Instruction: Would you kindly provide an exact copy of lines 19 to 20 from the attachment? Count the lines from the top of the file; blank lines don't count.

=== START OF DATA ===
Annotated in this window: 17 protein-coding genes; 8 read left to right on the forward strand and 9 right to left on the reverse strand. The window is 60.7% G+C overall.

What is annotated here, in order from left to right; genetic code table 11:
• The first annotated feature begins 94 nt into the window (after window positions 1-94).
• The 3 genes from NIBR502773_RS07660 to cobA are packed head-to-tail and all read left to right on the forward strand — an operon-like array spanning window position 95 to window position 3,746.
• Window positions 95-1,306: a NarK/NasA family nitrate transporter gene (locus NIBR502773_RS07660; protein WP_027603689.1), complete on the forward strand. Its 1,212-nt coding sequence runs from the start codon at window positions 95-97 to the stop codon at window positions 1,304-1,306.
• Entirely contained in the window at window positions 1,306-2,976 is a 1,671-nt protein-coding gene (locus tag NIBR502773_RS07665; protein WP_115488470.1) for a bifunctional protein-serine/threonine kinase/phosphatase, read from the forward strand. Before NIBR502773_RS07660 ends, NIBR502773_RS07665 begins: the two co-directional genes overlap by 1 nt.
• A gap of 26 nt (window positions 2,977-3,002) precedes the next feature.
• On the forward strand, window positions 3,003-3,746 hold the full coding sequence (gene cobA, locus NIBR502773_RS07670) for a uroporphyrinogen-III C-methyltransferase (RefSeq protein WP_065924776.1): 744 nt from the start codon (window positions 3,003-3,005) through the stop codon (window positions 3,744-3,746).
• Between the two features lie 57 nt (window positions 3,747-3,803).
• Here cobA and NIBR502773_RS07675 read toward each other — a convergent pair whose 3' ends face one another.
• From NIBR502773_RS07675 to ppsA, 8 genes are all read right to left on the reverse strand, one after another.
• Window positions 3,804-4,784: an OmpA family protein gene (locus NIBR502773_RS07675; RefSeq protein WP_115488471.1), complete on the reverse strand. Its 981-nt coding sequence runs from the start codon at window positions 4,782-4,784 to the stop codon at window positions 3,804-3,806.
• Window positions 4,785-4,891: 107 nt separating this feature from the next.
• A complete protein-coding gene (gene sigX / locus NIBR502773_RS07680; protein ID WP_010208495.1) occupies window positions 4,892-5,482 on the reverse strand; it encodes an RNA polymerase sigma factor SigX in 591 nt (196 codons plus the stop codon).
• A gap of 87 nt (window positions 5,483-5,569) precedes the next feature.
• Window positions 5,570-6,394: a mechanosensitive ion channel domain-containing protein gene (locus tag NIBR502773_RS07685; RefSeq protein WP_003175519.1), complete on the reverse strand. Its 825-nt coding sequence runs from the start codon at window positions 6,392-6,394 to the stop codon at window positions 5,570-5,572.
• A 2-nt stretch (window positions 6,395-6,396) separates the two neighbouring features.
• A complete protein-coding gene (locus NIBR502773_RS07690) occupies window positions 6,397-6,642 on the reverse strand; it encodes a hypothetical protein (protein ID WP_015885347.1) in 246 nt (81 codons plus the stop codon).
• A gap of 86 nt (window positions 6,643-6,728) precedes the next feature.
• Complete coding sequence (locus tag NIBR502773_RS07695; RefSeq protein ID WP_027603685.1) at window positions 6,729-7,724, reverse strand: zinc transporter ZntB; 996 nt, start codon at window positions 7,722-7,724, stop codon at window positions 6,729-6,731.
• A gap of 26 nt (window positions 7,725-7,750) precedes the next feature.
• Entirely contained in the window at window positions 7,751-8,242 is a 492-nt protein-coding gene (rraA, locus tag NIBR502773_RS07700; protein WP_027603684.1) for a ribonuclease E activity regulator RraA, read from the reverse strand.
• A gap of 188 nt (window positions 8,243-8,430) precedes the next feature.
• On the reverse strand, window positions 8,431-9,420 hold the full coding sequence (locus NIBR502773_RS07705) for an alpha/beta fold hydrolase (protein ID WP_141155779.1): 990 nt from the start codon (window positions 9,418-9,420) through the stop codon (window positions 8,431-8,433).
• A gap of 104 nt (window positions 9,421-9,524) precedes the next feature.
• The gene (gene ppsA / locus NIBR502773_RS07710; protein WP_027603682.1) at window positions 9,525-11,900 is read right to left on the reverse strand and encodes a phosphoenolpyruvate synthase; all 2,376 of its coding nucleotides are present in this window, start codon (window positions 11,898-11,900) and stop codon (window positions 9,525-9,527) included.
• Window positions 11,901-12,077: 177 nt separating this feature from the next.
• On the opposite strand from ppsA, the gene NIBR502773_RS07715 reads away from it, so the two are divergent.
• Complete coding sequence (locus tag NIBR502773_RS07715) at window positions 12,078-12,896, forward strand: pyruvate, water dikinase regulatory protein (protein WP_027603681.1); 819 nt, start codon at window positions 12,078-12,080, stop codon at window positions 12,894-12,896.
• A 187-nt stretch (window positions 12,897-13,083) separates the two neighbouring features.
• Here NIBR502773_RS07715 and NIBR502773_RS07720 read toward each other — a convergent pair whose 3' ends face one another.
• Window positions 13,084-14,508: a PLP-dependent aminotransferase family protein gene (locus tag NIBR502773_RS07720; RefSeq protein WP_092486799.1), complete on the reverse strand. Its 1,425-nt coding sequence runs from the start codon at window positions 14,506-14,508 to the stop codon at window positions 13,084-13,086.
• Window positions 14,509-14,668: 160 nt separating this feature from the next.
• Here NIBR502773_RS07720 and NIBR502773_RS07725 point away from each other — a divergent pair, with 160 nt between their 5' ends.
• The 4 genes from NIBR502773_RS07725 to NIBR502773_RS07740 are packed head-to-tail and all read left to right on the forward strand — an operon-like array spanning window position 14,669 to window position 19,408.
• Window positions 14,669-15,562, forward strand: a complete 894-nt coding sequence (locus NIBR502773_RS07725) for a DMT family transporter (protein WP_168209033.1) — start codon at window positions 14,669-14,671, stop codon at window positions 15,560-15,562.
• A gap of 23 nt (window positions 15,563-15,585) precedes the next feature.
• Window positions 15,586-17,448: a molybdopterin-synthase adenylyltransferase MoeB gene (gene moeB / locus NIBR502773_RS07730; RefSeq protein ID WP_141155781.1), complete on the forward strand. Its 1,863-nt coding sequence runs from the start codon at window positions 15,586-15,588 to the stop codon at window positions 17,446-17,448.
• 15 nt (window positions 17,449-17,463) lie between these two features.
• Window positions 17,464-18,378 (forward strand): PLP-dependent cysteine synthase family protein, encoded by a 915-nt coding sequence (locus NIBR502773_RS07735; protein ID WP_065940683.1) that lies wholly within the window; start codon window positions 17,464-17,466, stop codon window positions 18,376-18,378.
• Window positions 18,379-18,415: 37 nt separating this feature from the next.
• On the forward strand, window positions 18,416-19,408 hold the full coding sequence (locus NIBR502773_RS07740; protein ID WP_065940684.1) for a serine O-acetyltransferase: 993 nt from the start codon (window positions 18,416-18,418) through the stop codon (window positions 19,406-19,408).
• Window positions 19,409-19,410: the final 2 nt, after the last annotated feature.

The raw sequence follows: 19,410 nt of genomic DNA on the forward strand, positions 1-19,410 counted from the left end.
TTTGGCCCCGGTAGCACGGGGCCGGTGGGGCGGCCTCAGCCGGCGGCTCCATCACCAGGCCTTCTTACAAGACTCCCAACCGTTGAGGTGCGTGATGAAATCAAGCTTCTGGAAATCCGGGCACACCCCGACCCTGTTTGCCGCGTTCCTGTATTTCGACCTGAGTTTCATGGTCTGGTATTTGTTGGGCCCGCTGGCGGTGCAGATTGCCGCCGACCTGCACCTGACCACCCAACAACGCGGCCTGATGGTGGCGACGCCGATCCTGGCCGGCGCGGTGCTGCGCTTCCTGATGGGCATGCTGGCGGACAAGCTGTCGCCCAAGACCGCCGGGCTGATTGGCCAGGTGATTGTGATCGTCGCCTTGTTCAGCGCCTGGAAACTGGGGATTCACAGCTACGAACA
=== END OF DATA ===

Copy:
• A gap of 86 nt (window positions 6,643-6,728) precedes the next feature.
• Complete coding sequence (locus tag NIBR502773_RS07695; RefSeq protein ID WP_027603685.1) at window positions 6,729-7,724, reverse strand: zinc transporter ZntB; 996 nt, start codon at window positions 7,722-7,724, stop codon at window positions 6,729-6,731.